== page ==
Bob Bob Ricard

Bob Bob Ricard

Press For Champagne

The button itself is quietly anonymous.

It could be the bell push for the office of a private investigator or a fur merchant. A small surround of brass, a round button. The button looks like Bakelite. The wording is concise and no nonsense. The font is an unspecified serif face, nothing remarkable. There is a flash of pink which hints at misbehavior.

What could possibly happen? What consequence could offer itself? It is only a glass of champagne.

The purpose of the button is its reason. Not the setting of brass and resin and printed paper.

An idea that could be the result of a collision between the imagination of Lewis Carroll and F. Scott Fitzgerald, one of dangerous curiosity and seductive ruin.

Like I say, what could possibly happen?

I asked him if he had been lucky, “Always” he replied, and pressed the button.

She fell in love with him; he defined unsuitable; under normal circumstances she would never have fallen for him; she lost count at the third press of the button. Now, it is a memory. She, however, still believes that love cannot be quantified by time. The brightest stars burn the quickest.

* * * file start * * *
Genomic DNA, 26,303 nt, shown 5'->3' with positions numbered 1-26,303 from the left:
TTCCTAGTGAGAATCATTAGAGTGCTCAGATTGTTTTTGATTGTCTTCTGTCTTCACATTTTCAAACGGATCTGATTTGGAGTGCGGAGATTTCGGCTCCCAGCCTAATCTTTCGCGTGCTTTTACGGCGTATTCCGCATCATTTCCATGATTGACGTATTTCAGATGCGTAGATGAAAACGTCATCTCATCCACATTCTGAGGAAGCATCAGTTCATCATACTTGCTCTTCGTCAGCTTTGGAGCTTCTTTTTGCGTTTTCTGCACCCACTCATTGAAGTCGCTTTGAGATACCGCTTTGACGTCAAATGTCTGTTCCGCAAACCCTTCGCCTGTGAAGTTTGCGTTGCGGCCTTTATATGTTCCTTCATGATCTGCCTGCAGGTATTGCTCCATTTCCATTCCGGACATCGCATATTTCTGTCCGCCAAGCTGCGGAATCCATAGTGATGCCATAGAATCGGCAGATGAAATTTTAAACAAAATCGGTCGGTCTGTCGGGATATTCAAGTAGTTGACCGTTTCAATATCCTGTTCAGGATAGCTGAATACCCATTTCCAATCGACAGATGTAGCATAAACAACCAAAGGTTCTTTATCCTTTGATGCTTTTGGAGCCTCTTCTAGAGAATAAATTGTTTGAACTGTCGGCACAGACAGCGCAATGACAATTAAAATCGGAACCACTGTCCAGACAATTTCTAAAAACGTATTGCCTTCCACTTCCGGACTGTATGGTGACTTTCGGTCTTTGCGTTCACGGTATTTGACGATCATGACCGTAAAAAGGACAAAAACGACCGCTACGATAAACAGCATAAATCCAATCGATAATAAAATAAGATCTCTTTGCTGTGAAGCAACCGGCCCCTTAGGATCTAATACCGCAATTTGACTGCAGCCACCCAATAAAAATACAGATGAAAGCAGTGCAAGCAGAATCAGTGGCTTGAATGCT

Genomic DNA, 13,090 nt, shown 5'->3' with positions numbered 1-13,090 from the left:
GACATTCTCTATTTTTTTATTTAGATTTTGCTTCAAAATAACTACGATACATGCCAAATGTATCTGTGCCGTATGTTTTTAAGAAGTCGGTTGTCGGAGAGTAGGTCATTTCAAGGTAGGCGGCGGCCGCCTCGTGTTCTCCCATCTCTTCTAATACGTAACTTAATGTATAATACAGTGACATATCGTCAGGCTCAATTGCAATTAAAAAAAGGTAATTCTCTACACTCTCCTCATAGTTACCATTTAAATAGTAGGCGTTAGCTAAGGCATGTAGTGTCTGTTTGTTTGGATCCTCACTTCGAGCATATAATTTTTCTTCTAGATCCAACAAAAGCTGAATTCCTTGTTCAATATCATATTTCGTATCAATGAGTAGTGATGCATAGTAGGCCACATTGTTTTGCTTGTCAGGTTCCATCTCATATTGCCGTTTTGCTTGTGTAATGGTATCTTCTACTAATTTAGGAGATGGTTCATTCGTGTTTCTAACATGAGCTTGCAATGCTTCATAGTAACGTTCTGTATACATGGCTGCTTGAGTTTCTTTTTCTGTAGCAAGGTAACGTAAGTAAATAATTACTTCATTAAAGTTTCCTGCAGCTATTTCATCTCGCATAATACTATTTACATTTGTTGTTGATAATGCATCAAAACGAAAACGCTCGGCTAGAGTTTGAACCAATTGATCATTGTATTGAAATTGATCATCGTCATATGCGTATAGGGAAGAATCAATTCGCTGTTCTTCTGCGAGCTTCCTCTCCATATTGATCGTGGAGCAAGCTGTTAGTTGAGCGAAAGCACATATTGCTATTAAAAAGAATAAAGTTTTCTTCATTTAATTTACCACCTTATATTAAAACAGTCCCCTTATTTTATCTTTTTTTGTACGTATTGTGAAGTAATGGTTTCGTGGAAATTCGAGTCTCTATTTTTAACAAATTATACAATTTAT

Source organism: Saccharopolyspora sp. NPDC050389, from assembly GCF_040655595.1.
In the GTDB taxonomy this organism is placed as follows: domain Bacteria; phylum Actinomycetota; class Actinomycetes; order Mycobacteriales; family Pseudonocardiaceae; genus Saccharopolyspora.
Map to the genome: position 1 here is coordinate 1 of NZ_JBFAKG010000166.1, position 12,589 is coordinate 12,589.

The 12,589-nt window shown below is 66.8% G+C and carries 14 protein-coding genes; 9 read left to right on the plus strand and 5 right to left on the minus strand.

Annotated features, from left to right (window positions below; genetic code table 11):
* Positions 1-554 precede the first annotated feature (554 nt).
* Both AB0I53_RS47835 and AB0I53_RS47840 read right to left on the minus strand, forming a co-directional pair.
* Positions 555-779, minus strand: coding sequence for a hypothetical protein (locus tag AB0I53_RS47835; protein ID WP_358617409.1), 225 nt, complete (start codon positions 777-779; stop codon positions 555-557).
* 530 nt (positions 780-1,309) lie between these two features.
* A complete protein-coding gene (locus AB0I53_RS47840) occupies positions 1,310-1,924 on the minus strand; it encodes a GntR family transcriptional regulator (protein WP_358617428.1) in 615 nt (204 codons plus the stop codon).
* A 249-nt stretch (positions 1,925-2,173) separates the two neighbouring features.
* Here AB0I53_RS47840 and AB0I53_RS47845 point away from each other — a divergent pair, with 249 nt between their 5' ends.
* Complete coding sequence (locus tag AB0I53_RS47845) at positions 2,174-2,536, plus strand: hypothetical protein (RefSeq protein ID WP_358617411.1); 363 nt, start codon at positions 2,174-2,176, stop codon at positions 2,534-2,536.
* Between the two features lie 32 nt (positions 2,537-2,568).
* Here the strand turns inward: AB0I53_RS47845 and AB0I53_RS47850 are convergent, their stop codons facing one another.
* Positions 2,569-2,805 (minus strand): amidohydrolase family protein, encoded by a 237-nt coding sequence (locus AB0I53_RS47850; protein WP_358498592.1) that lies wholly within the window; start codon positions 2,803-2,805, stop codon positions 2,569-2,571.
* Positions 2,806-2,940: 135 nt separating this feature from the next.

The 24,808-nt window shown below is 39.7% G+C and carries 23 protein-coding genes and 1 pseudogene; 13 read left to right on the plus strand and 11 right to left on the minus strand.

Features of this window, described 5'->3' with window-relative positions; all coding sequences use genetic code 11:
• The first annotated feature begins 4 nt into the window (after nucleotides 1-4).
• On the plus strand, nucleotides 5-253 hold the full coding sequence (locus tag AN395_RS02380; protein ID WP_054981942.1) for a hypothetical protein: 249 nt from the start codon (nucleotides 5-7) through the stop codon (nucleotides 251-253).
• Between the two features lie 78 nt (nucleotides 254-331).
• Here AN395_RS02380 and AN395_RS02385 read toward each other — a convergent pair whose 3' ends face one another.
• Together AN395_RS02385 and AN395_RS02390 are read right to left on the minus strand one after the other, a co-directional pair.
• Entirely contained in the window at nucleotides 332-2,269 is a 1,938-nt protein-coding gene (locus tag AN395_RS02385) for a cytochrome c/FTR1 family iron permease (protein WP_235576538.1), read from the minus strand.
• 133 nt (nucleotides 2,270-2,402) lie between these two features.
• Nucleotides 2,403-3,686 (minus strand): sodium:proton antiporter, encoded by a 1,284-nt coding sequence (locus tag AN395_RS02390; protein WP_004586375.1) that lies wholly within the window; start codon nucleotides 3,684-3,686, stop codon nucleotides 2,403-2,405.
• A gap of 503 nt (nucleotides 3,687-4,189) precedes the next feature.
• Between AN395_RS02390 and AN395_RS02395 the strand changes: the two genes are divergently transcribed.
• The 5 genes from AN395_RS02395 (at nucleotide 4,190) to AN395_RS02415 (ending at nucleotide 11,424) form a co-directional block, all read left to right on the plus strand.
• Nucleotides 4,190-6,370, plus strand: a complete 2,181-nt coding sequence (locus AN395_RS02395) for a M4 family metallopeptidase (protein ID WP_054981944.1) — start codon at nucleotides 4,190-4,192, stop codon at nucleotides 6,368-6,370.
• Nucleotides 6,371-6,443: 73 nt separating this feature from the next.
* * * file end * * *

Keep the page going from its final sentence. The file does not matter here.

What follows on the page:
He got offered that part by that director; he thought it was just dinner; a second press of the button mixed with a shot of excitement. He recited six lines from a Patrick Hamilton novel and the director clapped and said it deserved more champagne, to celebrate, “You just got the lead!”

I once saw Lucien Freud in there, exquisitely disheveled. Betting slips covering the table like cherry blossom. He caught me looking and he smiled. I asked him if he had been lucky, “Always” he replied, and pressed the button.

The button is now softly worn. The brass that holds it is scratched and marked. The skin’s human reacts with the brass to darken and patinate the brass.

A million stories: falling in love for the first time; falling out of love for, I swear, the last time; the next big album; an easy fortune. Sometimes they happen and sometimes they do not.

Press for champagne. What could possibly happen…?

Graham Erickson is a freelance editor and writer living in London.